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Tuesday, September 12th, 2023

Canadians have cause for economic optimism – Ask a Vancouver Mortgage Broker

Adil Virani Vancouver Mortgage BrokerJim Flaherty’s forecast Tuesday of a weaker global economy, a bigger 2012 deficit than previously anticipated and a delay in the balancing of Ottawa books is likely to trigger the kind of headlines that get folks wringing their hands.

Canada’s 1.4 million unemployed workers will fear an even longer wait for a decent job. A middle class that’s been struggling for three decades to make ends meet will doubt that a revival in household-income growth is close at hand.

Yet the cause for optimism should be driven home hard and relentlessly. Optimism does tend to be a self-fulfilling prophesy, and we have plenty to be realistically hopeful about.

The assessment of Canada released last week by the Paris-based Organization for Economic Co-operation and Development (OECD) is quite stunningly positive, though overshadowed by Flaherty’s hints Tuesday that we might not be able balance the budget quite as soon as the 2015-16 deadline set in his March 2012 budget.

The OECD forecasts Canada continuing to outpace its Group of Seven peers in economic growth over the next 50 years. And it has us lagging, slightly, only Japan in the arguably more important measure of per-capita GDP growth during the next half century.

The OECD sees Canadian GDP growth averaging 2.2 per cent annually over the next half century, with only the U.S. and Britain, each at 2.1 per cent, coming close among G7 countries.

Curiously, for all the whinging about laggard Canadian productivity growth that has been part of our economic discourse for decades, the OECD says Canada will not enjoy the spectacular growth rates that Italy, Greece and South Korea could reap if only they would adopt market-liberalizing practices. That’s because Canada is already at or near “best practices” in economic efficiency, the OECD concludes.

I’d argue differently, that there’s tremendous potential for even higher-than-forecast Canadian GDP and household income growth.

Canada remains unforgivably slothful in integrating new Canadians into high-skill, high-paying jobs. Newly-arrived Indians, South Koreans, Iranians and Hong Kongers, eager to launch new businesses and create employment in their adopted homeland, face disappointment over the red tape that impedes their progress.

And our branch-plant economy, the world’s largest, does indeed lag many of our competitors in productivity and new-product development. That’s because offshore absentee owners stint on Canadian R&D and leading-edge technology. As do far too many locally owned enterprises, as Bank of Canada Governor Mark Carney has properly lectured CEOs more than once in recent months.

One doesn’t readily think of financial institutions as trailblazers in technology, compared with, say, telecommunications, civil aviation or pharmaceuticals. Yet the outperformance of Canada’s Big Six banks relative to global peers owes less to prudence, as commonly thought, than to decades of ceaseless technological upgrading at a cost of billions of dollars a year.

If we saw that kind of commitment in other sectors, notably retailing and traditional manufacturing, we’d have a far more competitive economy, something closer to full employment, and rising household incomes.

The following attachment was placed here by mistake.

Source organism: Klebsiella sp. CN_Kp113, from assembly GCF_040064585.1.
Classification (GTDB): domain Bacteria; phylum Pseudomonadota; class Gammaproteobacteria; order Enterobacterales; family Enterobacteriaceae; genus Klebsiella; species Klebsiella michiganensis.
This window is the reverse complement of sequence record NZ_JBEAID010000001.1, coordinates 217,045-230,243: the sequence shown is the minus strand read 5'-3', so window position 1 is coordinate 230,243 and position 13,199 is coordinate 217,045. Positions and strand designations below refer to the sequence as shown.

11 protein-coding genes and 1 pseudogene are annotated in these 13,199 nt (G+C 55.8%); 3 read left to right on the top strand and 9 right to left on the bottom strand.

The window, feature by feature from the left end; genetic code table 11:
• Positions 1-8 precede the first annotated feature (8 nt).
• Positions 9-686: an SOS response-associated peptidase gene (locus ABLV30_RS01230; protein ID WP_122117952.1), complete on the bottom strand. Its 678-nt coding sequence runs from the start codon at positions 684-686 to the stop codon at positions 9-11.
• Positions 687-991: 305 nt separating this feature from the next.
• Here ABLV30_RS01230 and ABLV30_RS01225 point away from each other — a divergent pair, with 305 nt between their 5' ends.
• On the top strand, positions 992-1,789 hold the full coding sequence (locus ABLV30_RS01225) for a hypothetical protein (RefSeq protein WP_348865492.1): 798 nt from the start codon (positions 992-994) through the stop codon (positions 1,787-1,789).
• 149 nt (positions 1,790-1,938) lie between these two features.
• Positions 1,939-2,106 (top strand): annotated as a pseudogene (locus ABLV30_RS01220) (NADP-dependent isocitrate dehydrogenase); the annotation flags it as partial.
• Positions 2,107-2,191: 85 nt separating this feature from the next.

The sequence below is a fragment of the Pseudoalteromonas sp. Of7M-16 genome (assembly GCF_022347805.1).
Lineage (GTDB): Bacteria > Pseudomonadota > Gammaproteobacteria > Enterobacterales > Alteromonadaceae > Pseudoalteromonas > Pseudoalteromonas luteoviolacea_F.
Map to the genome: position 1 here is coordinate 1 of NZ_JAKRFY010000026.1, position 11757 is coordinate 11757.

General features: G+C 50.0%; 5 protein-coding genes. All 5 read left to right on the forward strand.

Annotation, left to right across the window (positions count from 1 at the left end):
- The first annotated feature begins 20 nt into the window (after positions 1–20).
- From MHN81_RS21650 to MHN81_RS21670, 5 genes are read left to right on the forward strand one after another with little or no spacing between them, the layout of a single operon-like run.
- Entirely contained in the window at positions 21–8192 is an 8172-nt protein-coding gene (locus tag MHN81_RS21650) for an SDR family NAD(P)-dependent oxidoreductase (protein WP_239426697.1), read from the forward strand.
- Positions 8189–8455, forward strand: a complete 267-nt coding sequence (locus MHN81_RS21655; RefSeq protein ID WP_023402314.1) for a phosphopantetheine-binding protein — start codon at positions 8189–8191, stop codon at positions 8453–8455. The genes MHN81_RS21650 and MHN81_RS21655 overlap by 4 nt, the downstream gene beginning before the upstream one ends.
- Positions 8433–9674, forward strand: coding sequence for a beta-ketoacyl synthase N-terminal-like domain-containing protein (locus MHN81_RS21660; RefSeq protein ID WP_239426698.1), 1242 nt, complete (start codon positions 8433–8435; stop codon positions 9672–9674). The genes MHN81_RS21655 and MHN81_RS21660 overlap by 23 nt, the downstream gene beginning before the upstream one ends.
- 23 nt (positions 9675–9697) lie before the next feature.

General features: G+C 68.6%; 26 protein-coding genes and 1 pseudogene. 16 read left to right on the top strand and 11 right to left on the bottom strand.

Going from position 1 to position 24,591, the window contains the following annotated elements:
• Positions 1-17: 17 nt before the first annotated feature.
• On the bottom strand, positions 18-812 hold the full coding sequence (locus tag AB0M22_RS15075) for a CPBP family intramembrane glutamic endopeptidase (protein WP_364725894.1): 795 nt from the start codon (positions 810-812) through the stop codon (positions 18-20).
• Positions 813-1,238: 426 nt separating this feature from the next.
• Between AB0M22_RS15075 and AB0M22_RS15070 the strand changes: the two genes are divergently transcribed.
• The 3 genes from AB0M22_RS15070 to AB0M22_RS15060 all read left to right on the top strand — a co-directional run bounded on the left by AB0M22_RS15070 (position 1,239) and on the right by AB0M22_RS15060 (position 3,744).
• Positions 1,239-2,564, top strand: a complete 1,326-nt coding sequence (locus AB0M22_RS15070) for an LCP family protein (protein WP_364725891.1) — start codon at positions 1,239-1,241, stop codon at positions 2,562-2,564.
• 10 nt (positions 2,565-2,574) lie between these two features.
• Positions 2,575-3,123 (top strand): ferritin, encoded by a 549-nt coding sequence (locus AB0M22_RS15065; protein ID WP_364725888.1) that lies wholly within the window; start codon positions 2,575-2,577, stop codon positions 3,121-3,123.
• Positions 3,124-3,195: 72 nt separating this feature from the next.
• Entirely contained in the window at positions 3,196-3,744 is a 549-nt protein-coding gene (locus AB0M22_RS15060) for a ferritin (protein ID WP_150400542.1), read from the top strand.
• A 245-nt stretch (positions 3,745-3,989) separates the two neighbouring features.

The Canadian challenges cited above can be met, and sooner rather than later, in a country already benefiting from outsized blessings. “For Canada,” said OECD spokesman Matthias Rumpf last week, “it’s [a] fairly young population, [a] fairly well educated workforce, and you have all these natural resources that give you higher growth than other countries.”

Lower commodity prices figure into Flaherty’s cautious financial statement Tuesday. But resource demand will remain strong as Europe recovers, the U.S. recovery strengthens, and a rapidly growing China and India each surpass the U.S. in GDP by 2060.

Yet demographics might be Canada’s highest card.

Canada’s birthrate is low, barely enough to match the “replacement rate” of those who die or emigrate each year. But, to its credit, the Harper government has maintained throughout the Great Recession years Canada’s status as the per-capita leader among its peers in welcoming immigrants.

And that’s the key to Canada’s forecast continued population growth, to be exceeded only by a U.S. whose much higher fertility rate will see its population soar about 40 per cent by mid-century.

Meanwhile, the populations of Japan and Russia already are in decline, with Germany and much of Western Europe to follow in contraction. China’s one-child policy, in place since 1978, will quadruple the ratio between working-age people and retirees over the next 50 years. This “old-age dependency ratio” is a challenge for all economies as they become affluent — a transition always accompanied by lower birth rates — though late-1970s Beijing planners greatly worsened the problem.

But Canada’s longstanding open-door immigration policy, coupled with ramped-up efforts to secure productivity gains, can ensure that we don’t burden a shrinking working-age population with more than it can bear in financing a healthy life for generations of retirees expected to live longer than their predecessors.

If demographics is destiny, Canada is poised to thrive economically for decades to come.


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